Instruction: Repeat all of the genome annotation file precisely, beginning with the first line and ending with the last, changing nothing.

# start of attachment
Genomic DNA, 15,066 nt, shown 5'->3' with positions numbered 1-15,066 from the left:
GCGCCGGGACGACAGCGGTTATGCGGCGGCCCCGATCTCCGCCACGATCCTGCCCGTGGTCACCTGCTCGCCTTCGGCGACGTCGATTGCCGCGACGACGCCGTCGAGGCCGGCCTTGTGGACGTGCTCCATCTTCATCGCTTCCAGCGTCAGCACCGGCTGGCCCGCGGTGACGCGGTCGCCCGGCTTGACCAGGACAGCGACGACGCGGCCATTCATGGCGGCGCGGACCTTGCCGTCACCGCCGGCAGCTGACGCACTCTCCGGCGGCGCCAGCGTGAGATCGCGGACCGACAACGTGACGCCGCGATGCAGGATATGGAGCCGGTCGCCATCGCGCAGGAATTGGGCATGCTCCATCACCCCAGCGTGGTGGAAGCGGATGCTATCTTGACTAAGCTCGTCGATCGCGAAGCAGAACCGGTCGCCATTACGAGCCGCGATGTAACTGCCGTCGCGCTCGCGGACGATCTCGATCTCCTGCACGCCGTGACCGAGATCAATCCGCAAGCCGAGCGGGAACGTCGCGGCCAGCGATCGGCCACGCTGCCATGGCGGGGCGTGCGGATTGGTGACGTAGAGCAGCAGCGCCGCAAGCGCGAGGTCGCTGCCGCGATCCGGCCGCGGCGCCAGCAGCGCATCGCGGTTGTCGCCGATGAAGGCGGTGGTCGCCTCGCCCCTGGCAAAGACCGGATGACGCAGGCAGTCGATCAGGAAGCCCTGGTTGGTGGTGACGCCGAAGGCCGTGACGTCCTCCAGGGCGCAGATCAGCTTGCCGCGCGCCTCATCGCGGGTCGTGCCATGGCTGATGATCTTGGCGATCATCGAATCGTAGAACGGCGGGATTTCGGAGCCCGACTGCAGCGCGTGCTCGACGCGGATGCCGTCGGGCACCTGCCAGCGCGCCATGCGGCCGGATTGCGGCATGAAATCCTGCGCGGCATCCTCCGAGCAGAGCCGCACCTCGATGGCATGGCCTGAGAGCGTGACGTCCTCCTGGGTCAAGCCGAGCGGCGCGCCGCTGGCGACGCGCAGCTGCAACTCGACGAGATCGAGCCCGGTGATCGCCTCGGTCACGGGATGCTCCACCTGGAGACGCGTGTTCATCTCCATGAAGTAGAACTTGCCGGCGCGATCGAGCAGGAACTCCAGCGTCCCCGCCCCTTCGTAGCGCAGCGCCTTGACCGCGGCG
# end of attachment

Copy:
Genomic DNA, 15,066 nt, shown 5'->3' with positions numbered 1-15,066 from the left:
GCGCCGGGACGACAGCGGTTATGCGGCGGCCCCGATCTCCGCCACGATCCTGCCCGTGGTCACCTGCTCGCCTTCGGCGACGTCGATTGCCGCGACGACGCCGTCGAGGCCGGCCTTGTGGACGTGCTCCATCTTCATCGCTTCCAGCGTCAGCACCGGCTGGCCCGCGGTGACGCGGTCGCCCGGCTTGACCAGGACAGCGACGACGCGGCCATTCATGGCGGCGCGGACCTTGCCGTCACCGCCGGCAGCTGACGCACTCTCCGGCGGCGCCAGCGTGAGATCGCGGACCGACAACGTGACGCCGCGATGCAGGATATGGAGCCGGTCGCCATCGCGCAGGAATTGGGCATGCTCCATCACCCCAGCGTGGTGGAAGCGGATGCTATCTTGACTAAGCTCGTCGATCGCGAAGCAGAACCGGTCGCCATTACGAGCCGCGATGTAACTGCCGTCGCGCTCGCGGACGATCTCGATCTCCTGCACGCCGTGACCGAGATCAATCCGCAAGCCGAGCGGGAACGTCGCGGCCAGCGATCGGCCACGCTGCCATGGCGGGGCGTGCGGATTGGTGACGTAGAGCAGCAGCGCCGCAAGCGCGAGGTCGCTGCCGCGATCCGGCCGCGGCGCCAGCAGCGCATCGCGGTTGTCGCCGATGAAGGCGGTGGTCGCCTCGCCCCTGGCAAAGACCGGATGACGCAGGCAGTCGATCAGGAAGCCCTGGTTGGTGGTGACGCCGAAGGCCGTGACGTCCTCCAGGGCGCAGATCAGCTTGCCGCGCGCCTCATCGCGGGTCGTGCCATGGCTGATGATCTTGGCGATCATCGAATCGTAGAACGGCGGGATTTCGGAGCCCGACTGCAGCGCGTGCTCGACGCGGATGCCGTCGGGCACCTGCCAGCGCGCCATGCGGCCGGATTGCGGCATGAAATCCTGCGCGGCATCCTCCGAGCAGAGCCGCACCTCGATGGCATGGCCTGAGAGCGTGACGTCCTCCTGGGTCAAGCCGAGCGGCGCGCCGCTGGCGACGCGCAGCTGCAACTCGACGAGATCGAGCCCGGTGATCGCCTCGGTCACGGGATGCTCCACCTGGAGACGCGTGTTCATCTCCATGAAGTAGAACTTGCCGGCGCGATCGAGCAGGAACTCCAGCGTCCCCGCCCCTTCGTAGCGCAGCGCCTTGACCGCGGCG